…and in the great state of Vermont who I believe still has the highest vaccination rate in the country, we’re having a mini explosion where Vermont is the fastest growing state in the nation outside of Puerto Rico for COVID-19 cases. Why? My non-scientific hunch is having lived in Vermont (or 1 mile from the border), this state has taken the most precautions of any other state even more than California. I still can’t go grocery shopping without wearing a mask and social distancing and so you have a population that while vaccinated, has not been exposed to this virus in any meaningful way. Population density in Vermont is so low that we can visit the store once a month, go home and not talk to or see anyone. You must drive 30 minutes into town to get within 6 feet of a human. We all know that any vaccine does not guarantee you won’t contract COVID-19, only that you’re less likely to and the symptoms, far less severe. It’s not a cure or inhibitor. So, when you have an old and sparsely populated Vermont population, no matter how many of us have been vaccinated (over 80%), all of us can still catch it and this means that when people began socializing again, it has been spreading like wildfire but with no increase in deaths and very few hospitalizations. People are catching it like a cold, getting tested because that’s just how Vermonters are and then staying in their homes and getting over it. Where everyone I talk to in cities has had it once or twice, there aren’t many Vermonters who have had it and so our surge is happening post-pandemic which is as good as we could have it since 4 out of 5 Vermonters are vaccinated. On the NYTimes COVID Tracker, it looks dire and ripe for riffing. “What, Vermont has 80% vaccinations and is surging?!?! LOL. Libtards!” Yeah, that’s one way to look at it. Florida on the other hand isn’t surging because they had 5 previous surges with every new variant. Everyone caught every one of these, some died, most didn’t, and they went back to doing their thing.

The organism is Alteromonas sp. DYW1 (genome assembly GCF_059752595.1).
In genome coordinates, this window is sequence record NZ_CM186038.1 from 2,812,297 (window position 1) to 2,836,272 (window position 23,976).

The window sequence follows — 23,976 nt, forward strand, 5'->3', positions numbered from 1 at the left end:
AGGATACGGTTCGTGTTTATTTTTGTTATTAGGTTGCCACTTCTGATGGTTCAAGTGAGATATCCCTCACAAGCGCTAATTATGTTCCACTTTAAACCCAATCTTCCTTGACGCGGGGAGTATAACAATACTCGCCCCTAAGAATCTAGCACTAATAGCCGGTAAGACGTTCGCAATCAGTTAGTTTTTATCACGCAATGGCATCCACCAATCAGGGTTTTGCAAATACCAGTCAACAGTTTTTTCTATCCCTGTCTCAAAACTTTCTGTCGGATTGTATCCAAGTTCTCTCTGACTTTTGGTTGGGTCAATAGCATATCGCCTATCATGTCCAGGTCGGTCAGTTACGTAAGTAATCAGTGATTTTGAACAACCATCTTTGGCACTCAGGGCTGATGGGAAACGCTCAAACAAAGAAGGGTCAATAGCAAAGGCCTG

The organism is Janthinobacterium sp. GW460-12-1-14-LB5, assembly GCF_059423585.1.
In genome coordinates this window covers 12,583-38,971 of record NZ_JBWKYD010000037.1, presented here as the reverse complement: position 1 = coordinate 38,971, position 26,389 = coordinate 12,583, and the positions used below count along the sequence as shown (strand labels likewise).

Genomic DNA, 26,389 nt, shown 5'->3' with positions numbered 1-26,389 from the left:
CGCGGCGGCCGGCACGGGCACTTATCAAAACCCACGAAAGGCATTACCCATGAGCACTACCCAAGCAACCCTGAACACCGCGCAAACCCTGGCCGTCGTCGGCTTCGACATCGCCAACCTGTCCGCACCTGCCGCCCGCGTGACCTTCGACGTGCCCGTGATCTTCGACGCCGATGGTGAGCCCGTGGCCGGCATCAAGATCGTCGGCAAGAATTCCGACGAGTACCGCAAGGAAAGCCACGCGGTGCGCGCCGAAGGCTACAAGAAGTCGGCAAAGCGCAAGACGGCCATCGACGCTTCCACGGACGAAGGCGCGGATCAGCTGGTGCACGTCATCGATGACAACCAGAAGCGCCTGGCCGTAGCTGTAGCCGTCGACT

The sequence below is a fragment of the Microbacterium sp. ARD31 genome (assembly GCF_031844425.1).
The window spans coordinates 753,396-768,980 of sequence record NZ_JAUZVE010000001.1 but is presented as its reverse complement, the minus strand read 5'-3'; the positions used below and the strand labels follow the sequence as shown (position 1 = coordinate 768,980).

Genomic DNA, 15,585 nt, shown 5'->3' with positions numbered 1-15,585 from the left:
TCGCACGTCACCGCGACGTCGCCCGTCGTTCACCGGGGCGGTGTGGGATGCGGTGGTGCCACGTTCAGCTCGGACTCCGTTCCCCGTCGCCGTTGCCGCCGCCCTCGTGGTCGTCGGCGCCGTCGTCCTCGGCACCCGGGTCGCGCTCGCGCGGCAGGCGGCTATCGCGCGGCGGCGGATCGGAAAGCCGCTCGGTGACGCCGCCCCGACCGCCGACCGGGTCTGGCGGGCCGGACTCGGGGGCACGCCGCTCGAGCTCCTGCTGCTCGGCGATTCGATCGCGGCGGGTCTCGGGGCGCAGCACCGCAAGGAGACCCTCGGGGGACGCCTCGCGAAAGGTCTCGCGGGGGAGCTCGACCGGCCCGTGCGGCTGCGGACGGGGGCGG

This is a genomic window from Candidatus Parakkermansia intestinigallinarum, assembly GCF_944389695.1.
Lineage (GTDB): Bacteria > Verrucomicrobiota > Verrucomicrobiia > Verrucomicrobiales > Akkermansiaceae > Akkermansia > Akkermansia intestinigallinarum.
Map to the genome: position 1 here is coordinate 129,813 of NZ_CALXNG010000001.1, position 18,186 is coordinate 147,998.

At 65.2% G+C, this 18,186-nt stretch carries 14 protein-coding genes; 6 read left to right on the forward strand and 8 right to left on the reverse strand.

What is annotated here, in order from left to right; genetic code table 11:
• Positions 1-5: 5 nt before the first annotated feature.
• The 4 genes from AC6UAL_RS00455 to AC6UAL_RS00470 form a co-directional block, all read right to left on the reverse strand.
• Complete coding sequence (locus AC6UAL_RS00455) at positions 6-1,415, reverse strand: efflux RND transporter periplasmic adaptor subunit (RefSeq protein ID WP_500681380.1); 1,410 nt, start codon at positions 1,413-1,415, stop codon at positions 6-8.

Speaking of that great night in Moab singing and dancing at a bar with my friends in September of 2020, a nurse told me everyone in her team were just waiting for herd immunity. Some states took this approach, and some didn’t. It’s going to take some time for researchers to conclude which was the better choice. Is Florida right or is Vermont? Florida told people that if you want to be protected, stay home, and do what you want but the rest of us are going to live our lives and Vermont and California kept everyone home and shut down which inevitably saved many lives more than Florida’s approach. We’ll let the data scientists crunch the numbers on which way was better.

Like I said, I never had the virus and neither did my wife and that’s for the best. That’s not to say we’ll never catch it and I hope we don’t. We remain cautious and careful but live long enough and your risk of dying gets high enough that it’s just going to happen. Catching a virus is similar. On an infinite timeline, we’ll eventually catch it, and it should be just like a cold…I hope.

———